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The Public Land Survey System Minnesota Department of Natural Resources Division of Lands and Minerals by Larry D. Swenson August 2009 (PLSS) Control Point.

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Presentation on theme: "The Public Land Survey System Minnesota Department of Natural Resources Division of Lands and Minerals by Larry D. Swenson August 2009 (PLSS) Control Point."— Presentation transcript:

1 The Public Land Survey System Minnesota Department of Natural Resources Division of Lands and Minerals by Larry D. Swenson August 2009 (PLSS) Control Point Inventory

2 Public Land Survey System (PLSS) The beginning of the current day PLSS occurred with the passage of the Land Ordnance Act of 1785. Which established General Land Office (GLO) for the survey and disposal of land. All lands in the public domain are subject to subdivision by this rectangular system of surveys, which is regulated by the U.S. Department of the Interior, Bureau of Land Management (BLM). Purpose: To facilitate disposal (either via sale or simple giveaways) of lands west of the Appalachian Mountains that the U.S. government had acquired from the British after the end of the Revolutionary War. The Public Land Survey System (PLSS) as developed by Thomas Jefferson and approved by the Continental Congress was built to replace the common practice of describing land by metes and bounds. In the original thirteen colonies, plus Hawaii, Kentucky, Maine, Texas, Tennessee, Vermont, West Virginia, and parts of Ohio (the state land states), land boundaries are identified according to the indiscriminate survey system, more commonly referred to as metes and bounds.

3 1. U.S. soldiers had been promised land in return for their service during the Revolutionary War. 2. The government needed the money from the land sales (there was no tax system in place at that time). 3. Settlers were needed in the western lands to defend the nation's frontier from ongoing Indian attacks. Disposing of this land was a very high priority for the young U.S. Government, for several reasons: The Public Land Survey System provided other advantages: A unique and much simpler system of locating and describing lands (compared to the metes and bounds descriptions). Inventory of how much land there was and its quality. Information about the land, such as timber, roads, lakes, rivers, springs, swamps, topography, minerals, soils and existing development.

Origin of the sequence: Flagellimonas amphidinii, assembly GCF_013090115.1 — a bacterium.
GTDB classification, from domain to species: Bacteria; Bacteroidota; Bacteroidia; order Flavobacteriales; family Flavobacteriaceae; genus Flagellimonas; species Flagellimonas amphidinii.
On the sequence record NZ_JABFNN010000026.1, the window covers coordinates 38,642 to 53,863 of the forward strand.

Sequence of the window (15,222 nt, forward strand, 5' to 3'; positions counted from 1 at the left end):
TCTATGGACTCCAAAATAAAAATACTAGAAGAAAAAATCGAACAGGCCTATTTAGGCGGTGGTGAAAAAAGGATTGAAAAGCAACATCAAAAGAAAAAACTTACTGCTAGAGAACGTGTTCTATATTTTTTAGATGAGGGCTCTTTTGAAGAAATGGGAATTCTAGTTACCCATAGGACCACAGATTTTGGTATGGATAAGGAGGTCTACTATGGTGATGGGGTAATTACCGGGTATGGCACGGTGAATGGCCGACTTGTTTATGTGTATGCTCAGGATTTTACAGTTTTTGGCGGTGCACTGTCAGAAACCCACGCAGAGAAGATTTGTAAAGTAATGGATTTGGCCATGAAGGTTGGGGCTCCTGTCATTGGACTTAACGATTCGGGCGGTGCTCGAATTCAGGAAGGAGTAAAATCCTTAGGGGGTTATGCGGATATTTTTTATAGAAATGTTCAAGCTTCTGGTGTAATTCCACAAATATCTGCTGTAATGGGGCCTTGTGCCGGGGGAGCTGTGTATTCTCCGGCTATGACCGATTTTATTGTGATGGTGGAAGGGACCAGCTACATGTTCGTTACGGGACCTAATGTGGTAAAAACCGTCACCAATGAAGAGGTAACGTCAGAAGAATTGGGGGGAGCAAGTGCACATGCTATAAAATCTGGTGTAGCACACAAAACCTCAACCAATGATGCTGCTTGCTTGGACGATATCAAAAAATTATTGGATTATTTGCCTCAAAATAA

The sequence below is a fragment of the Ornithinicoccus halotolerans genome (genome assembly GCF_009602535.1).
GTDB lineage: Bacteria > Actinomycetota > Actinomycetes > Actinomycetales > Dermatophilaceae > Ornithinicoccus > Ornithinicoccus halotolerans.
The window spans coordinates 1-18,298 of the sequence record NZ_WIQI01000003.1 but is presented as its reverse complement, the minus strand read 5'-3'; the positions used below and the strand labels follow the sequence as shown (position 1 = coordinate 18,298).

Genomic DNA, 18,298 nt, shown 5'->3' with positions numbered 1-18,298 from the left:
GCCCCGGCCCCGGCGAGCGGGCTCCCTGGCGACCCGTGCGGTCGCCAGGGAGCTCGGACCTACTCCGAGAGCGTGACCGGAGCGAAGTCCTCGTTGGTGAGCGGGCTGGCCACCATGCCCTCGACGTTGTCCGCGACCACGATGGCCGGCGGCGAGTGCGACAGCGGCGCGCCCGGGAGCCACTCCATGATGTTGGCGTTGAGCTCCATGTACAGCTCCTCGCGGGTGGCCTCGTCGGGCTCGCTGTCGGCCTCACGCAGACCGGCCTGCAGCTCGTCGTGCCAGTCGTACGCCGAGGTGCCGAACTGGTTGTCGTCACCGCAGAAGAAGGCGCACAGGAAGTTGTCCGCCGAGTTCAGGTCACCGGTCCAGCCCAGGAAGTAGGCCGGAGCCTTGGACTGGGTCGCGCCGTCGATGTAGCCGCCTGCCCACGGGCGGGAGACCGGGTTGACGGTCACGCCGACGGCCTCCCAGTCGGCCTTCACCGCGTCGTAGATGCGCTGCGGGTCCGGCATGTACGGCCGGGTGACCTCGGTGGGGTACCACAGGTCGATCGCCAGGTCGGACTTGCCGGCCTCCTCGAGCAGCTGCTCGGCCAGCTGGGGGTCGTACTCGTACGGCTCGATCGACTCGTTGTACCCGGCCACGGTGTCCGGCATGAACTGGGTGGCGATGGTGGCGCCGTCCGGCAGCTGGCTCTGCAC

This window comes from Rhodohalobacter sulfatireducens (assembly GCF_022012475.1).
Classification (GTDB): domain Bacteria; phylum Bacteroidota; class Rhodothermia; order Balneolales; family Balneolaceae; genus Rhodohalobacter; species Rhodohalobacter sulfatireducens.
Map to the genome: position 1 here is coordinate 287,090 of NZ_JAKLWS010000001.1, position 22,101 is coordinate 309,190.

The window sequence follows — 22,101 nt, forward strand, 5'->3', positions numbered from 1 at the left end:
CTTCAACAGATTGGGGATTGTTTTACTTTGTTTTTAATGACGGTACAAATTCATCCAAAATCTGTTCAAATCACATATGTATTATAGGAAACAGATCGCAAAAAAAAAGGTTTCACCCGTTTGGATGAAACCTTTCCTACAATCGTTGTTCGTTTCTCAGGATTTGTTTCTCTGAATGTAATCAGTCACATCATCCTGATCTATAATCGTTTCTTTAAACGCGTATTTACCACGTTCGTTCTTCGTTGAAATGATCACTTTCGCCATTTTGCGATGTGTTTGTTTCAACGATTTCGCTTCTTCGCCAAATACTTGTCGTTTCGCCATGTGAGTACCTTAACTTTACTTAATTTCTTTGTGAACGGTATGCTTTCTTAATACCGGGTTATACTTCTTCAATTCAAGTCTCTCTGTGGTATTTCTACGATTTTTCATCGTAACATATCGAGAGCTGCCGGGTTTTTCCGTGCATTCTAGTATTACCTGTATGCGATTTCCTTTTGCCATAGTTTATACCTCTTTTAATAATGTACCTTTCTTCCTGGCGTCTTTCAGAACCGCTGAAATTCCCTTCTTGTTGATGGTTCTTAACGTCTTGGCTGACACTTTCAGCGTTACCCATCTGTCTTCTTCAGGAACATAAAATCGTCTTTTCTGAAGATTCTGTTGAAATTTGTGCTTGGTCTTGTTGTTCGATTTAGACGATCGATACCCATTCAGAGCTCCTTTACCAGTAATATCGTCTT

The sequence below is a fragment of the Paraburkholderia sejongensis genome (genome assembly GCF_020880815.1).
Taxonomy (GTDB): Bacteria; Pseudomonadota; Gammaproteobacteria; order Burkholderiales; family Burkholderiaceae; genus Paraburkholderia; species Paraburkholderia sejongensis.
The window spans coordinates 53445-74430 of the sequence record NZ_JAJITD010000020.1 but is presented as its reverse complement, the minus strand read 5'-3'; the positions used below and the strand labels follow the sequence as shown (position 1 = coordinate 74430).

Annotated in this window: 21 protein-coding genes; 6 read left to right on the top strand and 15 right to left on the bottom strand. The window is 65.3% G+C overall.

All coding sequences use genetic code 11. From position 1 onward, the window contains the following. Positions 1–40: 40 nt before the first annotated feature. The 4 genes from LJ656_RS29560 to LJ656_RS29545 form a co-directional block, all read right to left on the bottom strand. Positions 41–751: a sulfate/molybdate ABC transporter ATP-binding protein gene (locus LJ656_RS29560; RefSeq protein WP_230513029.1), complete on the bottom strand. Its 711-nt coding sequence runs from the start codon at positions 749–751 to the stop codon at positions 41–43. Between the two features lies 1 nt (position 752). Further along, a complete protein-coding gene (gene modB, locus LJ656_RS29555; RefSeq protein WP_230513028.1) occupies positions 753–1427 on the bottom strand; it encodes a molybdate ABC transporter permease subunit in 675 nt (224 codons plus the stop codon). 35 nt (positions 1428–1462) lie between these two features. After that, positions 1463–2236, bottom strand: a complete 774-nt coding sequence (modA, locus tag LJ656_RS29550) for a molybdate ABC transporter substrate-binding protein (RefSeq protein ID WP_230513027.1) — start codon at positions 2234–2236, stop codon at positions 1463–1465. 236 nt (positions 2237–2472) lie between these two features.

4 Public Land Survey Principal Meridians and Base Lines Based on 32 Initial points and 32 Baselines

5 Standard parallels are East-West lines that are parallel to the base line. They are numbered north and south of the base line. Standard parallels are 24 miles apart. Guide meridians are established at 24 mile intervals along the base line and standard parallels. Guide meridians are not parallel to the principle meridian because they are 90° to the base line, or standard parallel. The base line and standard parallels are curved lines. Guide meridians are not continuous. There is an offset at each standard parallel (24 miles). Standard Parallels and Guide Meridians

6 T 1 N T 3 N T 2 N T 1 S T 3 S T 2 S R 3 WR 2 WR 1 WR 1 ER 2 ER 3 E Baseline Meridian Range Line Township Line Method of numbering townships T3N R2E Initial Point T2S R3W Each township is 6 miles x 6 miles 6 miles

7 654321 789101112 181716151413 192021222324 302928272625 313233343536 Each township is further divided into 36 sections, each section 1 mile x 1 mile. 1 township = 36 sections 23,040 acres 6 miles X 6 miles 36 miles 2 6 miles Section Numbering 1 section = 1 section = 640 acres

8 How the Sections in a township are surveyed.

9 Section 21 21 NW ¼ NE ¼ NW ¼ SW ¼ NW ¼SE ¼ NW ¼ NE ¼ W ½ SE ¼E ½ SE ¼ N ½ SW ¼ Mud Lake Govt Lot 1 Govt Lot 2 1 section = 1 mile 2 = 5280 ft X 5280 ft 640 acres 6400 chains 2 80 chains X 80 chains ¼-section = 160 acres 2640 ft X 2640 ft ½ mile X ½ mile 40 chains X 40 chains 1600 chains 2 ¼ of ¼-section = 40 acres 1320ft X 1320ft ¼ mile X ¼ mile 20 chains X 20 chains 400 chains 2 1 chain = 66 ft 1 acre = 43,560 ft 2